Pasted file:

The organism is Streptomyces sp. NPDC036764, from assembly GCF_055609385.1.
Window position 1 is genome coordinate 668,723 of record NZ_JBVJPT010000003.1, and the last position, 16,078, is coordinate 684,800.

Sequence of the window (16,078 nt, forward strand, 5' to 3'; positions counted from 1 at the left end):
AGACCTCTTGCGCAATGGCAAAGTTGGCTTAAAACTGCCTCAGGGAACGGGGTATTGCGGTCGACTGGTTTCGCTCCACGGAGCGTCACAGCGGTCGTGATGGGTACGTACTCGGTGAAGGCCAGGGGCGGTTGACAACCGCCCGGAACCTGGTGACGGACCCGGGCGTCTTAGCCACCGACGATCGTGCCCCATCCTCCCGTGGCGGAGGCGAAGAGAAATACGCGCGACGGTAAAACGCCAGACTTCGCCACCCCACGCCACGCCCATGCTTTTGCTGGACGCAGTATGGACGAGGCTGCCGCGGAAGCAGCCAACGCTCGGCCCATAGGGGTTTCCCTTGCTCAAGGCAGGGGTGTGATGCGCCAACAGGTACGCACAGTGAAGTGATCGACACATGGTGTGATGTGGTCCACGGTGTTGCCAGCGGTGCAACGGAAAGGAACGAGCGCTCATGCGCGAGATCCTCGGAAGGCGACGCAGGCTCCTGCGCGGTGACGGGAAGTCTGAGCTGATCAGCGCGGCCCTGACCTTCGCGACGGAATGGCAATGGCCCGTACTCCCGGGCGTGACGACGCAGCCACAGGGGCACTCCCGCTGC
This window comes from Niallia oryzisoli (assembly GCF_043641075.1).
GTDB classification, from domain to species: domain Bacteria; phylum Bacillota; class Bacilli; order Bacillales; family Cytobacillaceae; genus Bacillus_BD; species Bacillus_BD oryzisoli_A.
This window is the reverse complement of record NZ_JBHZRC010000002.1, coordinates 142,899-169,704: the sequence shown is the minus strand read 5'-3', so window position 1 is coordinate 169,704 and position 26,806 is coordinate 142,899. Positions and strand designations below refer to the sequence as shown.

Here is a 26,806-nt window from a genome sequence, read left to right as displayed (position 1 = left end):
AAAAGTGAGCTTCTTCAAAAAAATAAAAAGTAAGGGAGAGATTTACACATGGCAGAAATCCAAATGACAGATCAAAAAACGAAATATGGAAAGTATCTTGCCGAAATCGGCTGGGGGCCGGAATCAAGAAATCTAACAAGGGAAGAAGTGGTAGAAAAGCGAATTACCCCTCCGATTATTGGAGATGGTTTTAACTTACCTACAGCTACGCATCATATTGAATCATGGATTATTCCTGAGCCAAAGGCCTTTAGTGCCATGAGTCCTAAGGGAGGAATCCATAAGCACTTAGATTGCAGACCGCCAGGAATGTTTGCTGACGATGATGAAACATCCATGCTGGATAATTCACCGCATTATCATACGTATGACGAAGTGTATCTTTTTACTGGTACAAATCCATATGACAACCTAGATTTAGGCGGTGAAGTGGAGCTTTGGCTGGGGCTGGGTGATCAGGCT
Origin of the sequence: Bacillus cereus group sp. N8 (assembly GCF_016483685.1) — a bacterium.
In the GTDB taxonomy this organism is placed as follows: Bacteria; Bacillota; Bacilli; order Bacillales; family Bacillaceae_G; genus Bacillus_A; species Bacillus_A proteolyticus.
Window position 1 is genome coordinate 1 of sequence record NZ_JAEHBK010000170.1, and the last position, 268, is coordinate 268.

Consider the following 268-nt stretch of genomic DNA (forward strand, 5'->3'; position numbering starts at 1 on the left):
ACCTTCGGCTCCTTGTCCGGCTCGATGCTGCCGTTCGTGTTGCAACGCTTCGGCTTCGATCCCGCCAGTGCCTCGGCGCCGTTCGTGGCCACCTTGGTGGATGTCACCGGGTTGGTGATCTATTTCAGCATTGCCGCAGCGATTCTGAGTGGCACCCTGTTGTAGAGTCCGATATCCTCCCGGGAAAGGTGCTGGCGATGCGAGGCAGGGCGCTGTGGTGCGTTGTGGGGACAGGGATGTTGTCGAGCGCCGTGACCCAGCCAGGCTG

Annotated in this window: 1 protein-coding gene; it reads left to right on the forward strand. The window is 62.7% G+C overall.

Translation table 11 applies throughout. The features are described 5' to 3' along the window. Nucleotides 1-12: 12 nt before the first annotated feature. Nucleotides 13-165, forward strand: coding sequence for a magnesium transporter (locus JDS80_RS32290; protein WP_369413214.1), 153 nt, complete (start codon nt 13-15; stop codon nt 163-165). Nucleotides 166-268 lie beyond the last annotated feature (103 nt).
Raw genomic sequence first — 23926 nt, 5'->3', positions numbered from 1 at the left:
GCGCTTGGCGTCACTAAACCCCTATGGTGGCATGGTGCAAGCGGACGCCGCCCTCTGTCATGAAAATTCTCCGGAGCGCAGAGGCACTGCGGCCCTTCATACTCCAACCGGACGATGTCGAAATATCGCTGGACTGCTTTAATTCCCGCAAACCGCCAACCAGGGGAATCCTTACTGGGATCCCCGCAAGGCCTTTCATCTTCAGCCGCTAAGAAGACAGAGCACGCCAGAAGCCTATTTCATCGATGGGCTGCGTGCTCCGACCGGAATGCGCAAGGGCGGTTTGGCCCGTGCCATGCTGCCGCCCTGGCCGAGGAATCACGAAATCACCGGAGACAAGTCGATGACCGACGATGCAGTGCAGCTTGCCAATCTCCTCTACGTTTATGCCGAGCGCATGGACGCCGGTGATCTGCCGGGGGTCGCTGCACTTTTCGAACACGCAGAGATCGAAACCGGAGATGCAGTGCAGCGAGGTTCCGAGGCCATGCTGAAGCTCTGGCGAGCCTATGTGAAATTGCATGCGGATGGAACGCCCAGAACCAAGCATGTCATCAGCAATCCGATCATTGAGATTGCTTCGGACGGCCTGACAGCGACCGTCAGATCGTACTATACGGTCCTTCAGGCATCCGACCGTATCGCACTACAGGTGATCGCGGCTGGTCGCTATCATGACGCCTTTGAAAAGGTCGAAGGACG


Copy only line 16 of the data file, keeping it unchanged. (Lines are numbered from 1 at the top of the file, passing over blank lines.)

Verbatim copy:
Translation table 11 applies throughout. The features are described 5' to 3' along the window. Nucleotides 1-12: 12 nt before the first annotated feature. Nucleotides 13-165, forward strand: coding sequence for a magnesium transporter (locus JDS80_RS32290; protein WP_369413214.1), 153 nt, complete (start codon nt 13-15; stop codon nt 163-165). Nucleotides 166-268 lie beyond the last annotated feature (103 nt).